By Liz Goodwin
“For those of us who come from the conservative movement, we must admit that there are those among us who have used rhetoric that is harsh and intolerable, inexcusable,” Rubio said at a conference for the conservative Hispanic Leadership Network. “We must admit, myself included, that sometimes we’ve been too slow in condemning that rhetoric.”
Rubio, a Republican senator to Florida who is often floated as a potential vice presidential nominee for the party in 2012, was interrupted by two protesters raising awareness about the Dream Act, which would provide legal status for illegal immigrants who were brought to the country as children and attend college or serve in the military. “Why don’t you support undocumented immigrants? Please help us,” one young man yelled, as members of the crowd booed.
Rubio shouted from the podium that he wanted the two young men to be able to stay and hear him out, as security at the event quickly escorted them away. “These young people are very brave to be here today,” he said. “They had the bravery and the courage to raise their voices.” Rubio has said he will stay neutral during the primary, though he intervened on Mitt Romney’s behalf when Newt Gingrich ran radio ads calling Romney “anti-immigrant.” Rubio said the ads were inflammatory, and the Gingrich campaign quickly announced it would pull them.
Rubio didn’t specify which conservatives he thought were using harsh immigration rhetoric in his speech. In a Republican presidential debate in October in Las Vegas, Rick Perry and Romney used the word “illegals” 10 times to refer to illegal immigrants, which is considered a dehumanizing term by immigration advocates. Crossing the border without permission is a criminal offense, but simply being in the country without legal status is a civil violation. Some Republican strategists told the New York Times at the time they worried that the rhetoric would alienate the crucial Latino vote in the general election.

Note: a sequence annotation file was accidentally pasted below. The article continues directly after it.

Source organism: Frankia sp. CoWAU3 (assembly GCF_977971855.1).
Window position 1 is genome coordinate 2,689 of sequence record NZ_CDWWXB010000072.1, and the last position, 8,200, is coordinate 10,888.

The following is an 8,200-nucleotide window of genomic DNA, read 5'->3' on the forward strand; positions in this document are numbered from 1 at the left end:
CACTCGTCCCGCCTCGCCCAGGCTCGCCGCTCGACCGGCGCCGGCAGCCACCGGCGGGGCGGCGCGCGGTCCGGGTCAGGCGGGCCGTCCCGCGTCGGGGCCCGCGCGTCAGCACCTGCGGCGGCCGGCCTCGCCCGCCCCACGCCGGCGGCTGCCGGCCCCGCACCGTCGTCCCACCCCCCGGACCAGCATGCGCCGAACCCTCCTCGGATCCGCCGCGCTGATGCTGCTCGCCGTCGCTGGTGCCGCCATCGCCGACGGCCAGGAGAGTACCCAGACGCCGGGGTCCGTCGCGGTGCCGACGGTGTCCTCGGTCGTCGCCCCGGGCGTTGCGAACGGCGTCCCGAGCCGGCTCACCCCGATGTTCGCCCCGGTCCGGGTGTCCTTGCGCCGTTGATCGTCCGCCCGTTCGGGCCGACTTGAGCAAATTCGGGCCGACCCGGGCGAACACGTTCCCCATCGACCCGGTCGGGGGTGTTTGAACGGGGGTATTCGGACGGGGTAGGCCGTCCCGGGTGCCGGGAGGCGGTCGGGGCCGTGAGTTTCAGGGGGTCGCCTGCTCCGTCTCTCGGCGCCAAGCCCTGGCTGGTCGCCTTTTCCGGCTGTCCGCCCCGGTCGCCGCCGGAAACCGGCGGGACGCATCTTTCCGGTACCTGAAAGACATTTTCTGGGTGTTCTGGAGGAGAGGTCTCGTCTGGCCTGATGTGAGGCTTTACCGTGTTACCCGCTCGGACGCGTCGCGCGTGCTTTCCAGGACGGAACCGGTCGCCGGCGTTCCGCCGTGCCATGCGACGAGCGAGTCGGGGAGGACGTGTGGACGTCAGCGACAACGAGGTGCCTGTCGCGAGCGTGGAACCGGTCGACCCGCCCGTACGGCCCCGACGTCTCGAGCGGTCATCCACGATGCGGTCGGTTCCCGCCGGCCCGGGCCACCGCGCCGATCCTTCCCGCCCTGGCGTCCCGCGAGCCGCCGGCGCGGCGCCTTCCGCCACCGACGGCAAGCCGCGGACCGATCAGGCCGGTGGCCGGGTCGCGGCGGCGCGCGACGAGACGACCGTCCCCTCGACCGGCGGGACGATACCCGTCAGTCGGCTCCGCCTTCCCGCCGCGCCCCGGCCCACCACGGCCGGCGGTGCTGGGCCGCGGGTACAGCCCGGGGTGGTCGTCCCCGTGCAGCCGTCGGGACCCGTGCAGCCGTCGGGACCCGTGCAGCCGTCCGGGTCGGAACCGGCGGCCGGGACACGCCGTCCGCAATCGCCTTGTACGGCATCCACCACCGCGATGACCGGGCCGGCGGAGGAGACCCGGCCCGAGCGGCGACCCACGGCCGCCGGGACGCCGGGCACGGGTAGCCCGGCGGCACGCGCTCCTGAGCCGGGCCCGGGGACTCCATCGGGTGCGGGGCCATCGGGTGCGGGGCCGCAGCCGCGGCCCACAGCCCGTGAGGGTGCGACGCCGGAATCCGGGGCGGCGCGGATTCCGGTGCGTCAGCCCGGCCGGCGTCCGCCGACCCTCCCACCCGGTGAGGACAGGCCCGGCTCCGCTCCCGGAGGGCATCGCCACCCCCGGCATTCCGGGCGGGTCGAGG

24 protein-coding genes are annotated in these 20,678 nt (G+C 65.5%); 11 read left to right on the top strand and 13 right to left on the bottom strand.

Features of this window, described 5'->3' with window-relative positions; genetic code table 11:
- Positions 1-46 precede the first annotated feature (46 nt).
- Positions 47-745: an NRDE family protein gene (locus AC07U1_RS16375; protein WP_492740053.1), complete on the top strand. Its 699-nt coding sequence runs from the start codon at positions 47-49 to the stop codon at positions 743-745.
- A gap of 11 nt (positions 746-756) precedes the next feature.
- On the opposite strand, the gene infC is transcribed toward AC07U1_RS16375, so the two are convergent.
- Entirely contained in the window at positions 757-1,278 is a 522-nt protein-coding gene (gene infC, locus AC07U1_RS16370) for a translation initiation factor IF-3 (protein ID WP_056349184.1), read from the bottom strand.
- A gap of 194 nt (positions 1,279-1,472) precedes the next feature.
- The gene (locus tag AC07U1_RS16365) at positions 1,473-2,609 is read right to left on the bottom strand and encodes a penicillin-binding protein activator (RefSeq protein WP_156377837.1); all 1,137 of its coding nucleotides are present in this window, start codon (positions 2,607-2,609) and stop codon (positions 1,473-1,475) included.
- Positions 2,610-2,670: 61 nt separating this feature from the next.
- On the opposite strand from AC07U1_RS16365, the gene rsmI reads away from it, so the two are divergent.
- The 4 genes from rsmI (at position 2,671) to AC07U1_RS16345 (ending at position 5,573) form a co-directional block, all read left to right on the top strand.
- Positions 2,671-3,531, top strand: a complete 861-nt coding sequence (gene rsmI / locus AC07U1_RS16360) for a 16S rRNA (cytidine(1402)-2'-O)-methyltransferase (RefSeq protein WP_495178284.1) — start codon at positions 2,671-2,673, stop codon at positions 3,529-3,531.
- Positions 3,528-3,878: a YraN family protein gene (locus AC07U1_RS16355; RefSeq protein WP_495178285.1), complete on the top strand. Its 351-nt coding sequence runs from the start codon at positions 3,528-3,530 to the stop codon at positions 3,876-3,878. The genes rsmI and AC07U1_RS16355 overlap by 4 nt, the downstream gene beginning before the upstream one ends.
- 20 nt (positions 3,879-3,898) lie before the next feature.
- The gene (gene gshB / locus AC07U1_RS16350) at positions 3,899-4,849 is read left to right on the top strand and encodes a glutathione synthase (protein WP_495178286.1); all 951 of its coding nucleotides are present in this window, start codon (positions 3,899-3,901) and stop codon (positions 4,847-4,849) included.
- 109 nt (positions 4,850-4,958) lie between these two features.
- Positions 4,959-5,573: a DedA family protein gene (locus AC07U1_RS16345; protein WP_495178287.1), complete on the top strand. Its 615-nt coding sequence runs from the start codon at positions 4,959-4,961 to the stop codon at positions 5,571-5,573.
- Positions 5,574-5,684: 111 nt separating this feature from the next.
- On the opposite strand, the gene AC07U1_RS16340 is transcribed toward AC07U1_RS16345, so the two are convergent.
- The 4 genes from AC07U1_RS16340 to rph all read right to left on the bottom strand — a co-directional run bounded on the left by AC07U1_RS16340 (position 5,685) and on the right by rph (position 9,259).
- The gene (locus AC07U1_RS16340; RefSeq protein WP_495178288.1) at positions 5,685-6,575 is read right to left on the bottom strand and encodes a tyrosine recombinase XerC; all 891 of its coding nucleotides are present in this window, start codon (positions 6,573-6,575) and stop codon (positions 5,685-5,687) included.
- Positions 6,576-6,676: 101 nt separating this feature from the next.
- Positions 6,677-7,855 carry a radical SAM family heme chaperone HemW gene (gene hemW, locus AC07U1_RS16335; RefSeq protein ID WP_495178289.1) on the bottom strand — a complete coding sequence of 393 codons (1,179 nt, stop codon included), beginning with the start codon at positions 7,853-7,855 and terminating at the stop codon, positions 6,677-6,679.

Gingrich and Romney, who both support a military-only version of the Dream Act, also addressed the conference on Friday. Gingrich said he supports a guest worker program, as well as letting communities decide if they want to provide legal status to some illegal immigrants who already have deep ties to the country.
Romney, meanwhile, again outlined his position that immigration rules should be enforced so tightly that illegal immigrants will be unable to find work and will choose to leave the country voluntarily.
“I call that — or other people call that self deportation,” Romney said, appearing to back off the phrase that he uttered Monday night.
One of his top backers in Florida, Rep. Mario Diaz-Balart, said Romney’s use of “self-deportation” in the debate was “frankly, a bad choice of words.”
this article appeared originally on yahoonews.com
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